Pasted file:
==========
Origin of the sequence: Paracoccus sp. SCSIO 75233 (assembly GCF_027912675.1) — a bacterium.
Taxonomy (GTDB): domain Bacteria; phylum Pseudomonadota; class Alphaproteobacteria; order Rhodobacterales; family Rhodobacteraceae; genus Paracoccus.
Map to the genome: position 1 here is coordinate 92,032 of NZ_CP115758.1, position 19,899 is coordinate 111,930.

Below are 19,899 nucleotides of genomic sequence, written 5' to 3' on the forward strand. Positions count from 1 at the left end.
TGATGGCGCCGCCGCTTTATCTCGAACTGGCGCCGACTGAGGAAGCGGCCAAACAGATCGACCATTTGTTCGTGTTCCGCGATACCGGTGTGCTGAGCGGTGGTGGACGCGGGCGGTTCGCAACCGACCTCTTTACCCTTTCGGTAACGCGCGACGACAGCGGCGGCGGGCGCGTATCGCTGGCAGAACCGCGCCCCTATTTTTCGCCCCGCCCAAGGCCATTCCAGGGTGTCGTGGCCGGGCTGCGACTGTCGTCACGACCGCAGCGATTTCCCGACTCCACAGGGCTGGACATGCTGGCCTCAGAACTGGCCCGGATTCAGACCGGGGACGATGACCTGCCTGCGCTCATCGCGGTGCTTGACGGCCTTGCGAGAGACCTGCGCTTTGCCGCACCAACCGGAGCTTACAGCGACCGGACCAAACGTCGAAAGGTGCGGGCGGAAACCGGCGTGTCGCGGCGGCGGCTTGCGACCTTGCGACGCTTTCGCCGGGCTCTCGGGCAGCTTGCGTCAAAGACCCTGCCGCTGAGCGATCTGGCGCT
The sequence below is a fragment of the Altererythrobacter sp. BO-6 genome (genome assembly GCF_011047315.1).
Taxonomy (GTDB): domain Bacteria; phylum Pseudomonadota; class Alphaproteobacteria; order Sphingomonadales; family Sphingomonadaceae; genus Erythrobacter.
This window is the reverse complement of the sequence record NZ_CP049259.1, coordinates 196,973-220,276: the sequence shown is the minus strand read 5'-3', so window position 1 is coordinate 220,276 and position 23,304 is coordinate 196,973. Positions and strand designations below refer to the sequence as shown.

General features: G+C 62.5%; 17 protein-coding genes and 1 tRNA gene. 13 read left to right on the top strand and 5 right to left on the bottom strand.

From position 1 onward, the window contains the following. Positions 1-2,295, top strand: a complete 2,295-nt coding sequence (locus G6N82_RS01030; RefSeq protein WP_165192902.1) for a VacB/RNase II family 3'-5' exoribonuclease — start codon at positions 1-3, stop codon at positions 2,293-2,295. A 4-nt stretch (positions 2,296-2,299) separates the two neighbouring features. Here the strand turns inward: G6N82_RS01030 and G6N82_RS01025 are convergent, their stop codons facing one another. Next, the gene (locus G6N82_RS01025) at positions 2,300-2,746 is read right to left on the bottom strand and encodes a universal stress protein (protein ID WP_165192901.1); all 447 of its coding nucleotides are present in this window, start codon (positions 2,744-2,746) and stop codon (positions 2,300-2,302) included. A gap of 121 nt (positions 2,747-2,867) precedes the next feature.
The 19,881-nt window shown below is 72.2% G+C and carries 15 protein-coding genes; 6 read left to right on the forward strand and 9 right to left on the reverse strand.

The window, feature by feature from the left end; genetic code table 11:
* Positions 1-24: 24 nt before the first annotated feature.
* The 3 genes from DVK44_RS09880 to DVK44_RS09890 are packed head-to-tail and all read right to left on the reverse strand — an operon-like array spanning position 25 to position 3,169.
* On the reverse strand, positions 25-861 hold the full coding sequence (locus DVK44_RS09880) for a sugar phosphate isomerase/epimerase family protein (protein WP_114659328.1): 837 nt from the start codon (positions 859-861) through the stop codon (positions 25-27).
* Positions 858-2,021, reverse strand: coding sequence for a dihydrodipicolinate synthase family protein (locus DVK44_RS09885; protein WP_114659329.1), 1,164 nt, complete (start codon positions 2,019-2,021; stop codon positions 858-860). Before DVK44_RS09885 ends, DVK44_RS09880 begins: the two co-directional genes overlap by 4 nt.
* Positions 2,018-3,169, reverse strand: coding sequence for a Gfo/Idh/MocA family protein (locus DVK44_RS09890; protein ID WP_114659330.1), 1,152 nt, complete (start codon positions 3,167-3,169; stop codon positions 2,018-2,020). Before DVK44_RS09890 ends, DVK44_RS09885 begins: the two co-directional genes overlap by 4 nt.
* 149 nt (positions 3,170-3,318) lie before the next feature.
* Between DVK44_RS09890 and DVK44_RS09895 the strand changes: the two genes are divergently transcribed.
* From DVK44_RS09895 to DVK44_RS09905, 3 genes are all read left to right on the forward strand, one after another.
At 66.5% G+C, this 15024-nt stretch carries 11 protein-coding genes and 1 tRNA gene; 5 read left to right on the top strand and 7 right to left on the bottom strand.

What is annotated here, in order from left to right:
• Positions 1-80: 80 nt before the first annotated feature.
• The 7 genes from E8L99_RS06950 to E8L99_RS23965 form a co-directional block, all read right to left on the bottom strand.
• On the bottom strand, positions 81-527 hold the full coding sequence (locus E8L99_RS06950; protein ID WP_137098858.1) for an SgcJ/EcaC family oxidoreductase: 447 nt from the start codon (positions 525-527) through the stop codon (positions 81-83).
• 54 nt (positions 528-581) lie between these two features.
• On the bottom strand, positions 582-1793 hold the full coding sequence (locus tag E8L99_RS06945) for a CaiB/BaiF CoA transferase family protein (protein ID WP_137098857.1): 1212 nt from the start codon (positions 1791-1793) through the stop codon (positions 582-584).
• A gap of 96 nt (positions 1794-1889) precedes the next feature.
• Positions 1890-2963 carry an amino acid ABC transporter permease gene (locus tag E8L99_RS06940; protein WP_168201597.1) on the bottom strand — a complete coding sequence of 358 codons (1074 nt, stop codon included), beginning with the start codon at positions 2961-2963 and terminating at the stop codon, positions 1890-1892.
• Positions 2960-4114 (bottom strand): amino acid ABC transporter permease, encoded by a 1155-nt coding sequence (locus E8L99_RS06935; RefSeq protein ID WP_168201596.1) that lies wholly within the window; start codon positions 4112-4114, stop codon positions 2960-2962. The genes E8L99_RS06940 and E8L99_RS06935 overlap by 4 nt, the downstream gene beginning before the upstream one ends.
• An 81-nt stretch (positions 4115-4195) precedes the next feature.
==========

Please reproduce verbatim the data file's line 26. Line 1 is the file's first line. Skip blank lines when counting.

• 54 nt (positions 528-581) lie between these two features.